If the movie "Tomorrowland" is anything to go by, the future will be filled with jetpacks, flying trains and, of course, evil robots.
The upcoming Disney film revolves around a futuristic world located in another dimension, which can be accessed by a portal or a time-traveling rocket ship. It's up to a former boy genius and a bright teenage girl to save this future from global warfare and ecological demise.
Here are just a few of the futuristic technologies you can expect to see in "Tomorrowland," which blasts into theaters today (May 22). [ Science Fact or Fiction? The Plausibility of 10 Sci-Fi Concepts ]
Who wouldn't want to get around by jetpack ? Apparently the creators of "Tomorrowland," which is also the name of theme lands at many Disney parks, felt the same way. Actor George Clooney plays Frank Walker, a former boy genius who grew up to be a brilliant but disillusioned inventor. Walker builds his own jetpack in the 1960s, but the device doesn't function as well as he hopes. Luckily, it earns him a ticket to Tomorrowland, a futuristic world where jetpacks not only work, but are commonplace.
There are a number of ways to get to Tomorrowland, and one of them is by touching a tiny badge that instantly teleports you there. But the teleporter badge works only for people who have been specially handpicked for their brilliance or potential, such as teenage genius Casey. The catch is, the badge teleporters turn out to be nothing more than an advertisement for a version of Tomorrowland that no longer exists — unless Casey can convince Frank that it can be saved.
Another way to get to Tomorrowland is to take a rocket that can travel to the future, via another dimension. The rocket — which launches, improbably, from beneath the Eiffel Tower — is supposedly powered by "tachyons," hypothetical particles that can move faster than light. In reality, most physicists reject the existence of tachyons because the known laws of physics cannot explain such particles. But if it means you can travel to the future, who's complaining?
Once you arrive in Tomorrowland, you may want to hop on one of the flying trains that snake through the air as if on invisible tracks. These "Tesla" trains may be a nod to the 19th-century Serbian-American inventor Nikola Tesla. In the film, Tesla is one of four architects of Tomorrowland, along with American inventor Thomas Edison, French architect Gustave Eiffel and French novelist Jules Verne.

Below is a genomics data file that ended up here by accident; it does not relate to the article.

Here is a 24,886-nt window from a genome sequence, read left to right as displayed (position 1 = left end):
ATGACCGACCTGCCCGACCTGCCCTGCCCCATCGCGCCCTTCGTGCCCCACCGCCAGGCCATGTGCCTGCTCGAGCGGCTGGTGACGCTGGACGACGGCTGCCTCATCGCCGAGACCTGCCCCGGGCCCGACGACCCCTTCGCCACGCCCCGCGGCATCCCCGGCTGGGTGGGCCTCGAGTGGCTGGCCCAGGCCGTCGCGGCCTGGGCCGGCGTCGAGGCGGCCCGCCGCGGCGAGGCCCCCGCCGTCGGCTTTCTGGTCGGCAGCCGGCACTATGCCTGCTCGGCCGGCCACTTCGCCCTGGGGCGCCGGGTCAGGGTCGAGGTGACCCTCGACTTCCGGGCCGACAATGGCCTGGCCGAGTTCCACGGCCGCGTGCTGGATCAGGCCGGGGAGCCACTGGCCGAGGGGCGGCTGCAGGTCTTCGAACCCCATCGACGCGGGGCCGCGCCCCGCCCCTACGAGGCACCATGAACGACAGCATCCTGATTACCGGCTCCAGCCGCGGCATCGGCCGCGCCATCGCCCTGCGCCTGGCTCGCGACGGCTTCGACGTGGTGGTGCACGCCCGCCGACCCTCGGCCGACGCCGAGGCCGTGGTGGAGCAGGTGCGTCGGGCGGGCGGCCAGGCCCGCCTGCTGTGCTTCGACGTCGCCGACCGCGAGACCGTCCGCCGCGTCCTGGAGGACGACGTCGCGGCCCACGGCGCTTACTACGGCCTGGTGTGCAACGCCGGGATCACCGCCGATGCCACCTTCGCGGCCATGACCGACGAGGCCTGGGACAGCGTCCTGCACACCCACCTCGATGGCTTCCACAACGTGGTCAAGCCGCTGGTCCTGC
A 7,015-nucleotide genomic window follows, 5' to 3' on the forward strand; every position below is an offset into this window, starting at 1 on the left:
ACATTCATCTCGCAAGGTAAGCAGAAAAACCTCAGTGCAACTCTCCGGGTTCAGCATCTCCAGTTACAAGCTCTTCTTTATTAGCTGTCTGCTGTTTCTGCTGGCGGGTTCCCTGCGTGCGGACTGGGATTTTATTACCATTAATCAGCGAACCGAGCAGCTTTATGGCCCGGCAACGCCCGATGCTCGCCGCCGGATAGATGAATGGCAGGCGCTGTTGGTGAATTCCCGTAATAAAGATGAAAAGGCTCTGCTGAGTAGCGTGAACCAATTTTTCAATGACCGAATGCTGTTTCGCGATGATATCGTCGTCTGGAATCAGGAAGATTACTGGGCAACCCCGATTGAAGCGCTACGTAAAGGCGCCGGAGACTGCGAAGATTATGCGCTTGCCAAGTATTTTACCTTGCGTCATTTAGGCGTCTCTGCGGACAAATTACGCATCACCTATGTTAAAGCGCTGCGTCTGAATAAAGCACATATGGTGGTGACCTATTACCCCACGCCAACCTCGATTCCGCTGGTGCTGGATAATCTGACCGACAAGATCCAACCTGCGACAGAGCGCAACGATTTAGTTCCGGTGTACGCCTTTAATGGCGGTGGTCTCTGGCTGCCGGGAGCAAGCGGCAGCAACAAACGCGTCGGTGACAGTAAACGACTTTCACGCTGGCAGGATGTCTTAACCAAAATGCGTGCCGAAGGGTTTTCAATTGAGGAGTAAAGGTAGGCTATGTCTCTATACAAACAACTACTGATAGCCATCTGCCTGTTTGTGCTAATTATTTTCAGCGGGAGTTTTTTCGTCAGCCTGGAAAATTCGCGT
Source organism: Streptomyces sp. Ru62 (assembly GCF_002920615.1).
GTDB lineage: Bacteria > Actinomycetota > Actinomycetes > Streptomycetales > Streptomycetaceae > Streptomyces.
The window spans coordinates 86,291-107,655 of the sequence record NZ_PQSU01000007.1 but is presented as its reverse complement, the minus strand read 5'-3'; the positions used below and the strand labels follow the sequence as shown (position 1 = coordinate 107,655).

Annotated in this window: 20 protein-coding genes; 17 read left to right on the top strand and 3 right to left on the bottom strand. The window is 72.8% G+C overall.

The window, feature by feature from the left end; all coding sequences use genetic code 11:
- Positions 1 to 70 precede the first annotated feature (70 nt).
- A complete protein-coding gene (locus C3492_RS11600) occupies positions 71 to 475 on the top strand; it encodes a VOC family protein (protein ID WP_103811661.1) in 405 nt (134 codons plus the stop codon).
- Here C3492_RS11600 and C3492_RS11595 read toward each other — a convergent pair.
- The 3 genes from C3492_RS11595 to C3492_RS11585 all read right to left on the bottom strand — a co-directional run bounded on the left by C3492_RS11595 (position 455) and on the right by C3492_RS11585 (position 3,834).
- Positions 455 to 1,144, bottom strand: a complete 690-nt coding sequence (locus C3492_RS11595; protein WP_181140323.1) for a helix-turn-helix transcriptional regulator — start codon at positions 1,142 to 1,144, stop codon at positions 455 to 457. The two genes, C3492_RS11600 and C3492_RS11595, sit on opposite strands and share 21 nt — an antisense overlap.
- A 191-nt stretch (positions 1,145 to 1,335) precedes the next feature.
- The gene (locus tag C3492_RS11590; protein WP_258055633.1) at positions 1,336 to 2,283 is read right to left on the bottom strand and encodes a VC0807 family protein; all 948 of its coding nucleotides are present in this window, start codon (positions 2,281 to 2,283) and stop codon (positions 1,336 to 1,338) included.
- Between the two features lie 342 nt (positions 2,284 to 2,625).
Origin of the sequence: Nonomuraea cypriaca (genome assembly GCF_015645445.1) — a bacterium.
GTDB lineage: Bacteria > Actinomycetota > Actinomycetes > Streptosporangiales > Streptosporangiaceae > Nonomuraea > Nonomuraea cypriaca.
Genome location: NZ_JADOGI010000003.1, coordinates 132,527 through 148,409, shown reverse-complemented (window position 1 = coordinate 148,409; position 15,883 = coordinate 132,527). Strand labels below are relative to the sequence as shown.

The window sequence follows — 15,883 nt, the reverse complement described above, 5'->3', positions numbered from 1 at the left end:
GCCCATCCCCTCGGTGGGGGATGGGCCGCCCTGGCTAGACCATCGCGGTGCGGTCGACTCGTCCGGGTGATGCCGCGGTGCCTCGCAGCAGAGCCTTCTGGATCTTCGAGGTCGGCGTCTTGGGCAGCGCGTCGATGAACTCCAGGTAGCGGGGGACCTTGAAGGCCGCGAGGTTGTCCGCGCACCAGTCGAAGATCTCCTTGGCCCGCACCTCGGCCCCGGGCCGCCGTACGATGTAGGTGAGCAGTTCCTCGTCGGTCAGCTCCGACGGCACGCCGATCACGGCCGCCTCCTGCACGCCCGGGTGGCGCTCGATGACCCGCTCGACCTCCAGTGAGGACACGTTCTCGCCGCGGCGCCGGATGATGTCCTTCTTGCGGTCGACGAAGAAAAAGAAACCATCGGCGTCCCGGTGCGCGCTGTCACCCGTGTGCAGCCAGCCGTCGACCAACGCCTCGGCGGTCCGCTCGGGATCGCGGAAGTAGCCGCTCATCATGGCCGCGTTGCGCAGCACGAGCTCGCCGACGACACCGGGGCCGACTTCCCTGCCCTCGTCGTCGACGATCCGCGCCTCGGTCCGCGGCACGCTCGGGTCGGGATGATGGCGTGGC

Or, perhaps the trains are a reference to the electric car company Tesla Motors, whose CEO, Elon Musk, has developed designs for a hypothetical high-speed transport system based on pneumatic tubes, dubbed the Hyperloop. [ Humanoid Robots to Flying Cars: 10 Coolest DARPA Projects ]
Childlike artificial intelligence
Of course, no futuristic world would be complete without artificially intelligent robots. One of the film's main characters is a childlike android named Athena, whose job is to recruit bright young humans to help avert a future global collapse and the end of civilization. Athena is not meant to have ideas or emotions, but after she meets the young Frank Walker, she finds herself developing feelings — one hallmark of humanlike intelligence, or "strong AI."
Like any good Disney film, Tomorrowland has villains. Some of these come in the form of not-so-intelligent Terminator-style robots. The bots are sent to kill Casey before she makes it to Tomorrowland, but despite their ray guns, they are thwarted by the many booby traps in Frank's house, including magnetic walls, a force field that repels intruders and a door that slices people up like a cheese grater.
Perhaps the most important piece of hypothetical technology in the film is the so-called "Thinking Machine," created by Frank Walker's nefarious counterpart, the brilliant scientist David Nix, played by Hugh Laurie. The machine acts as a giant antenna for broadcasting pessimistic thoughts into the minds of humanity, in the hopes of averting global disaster. But it backfires, and these negative thoughts about the future become a self-fulfilling prophecy. As the film's not-so-subtle message makes clear, the only thing that can save humanity from disaster is the power of positive thinking.
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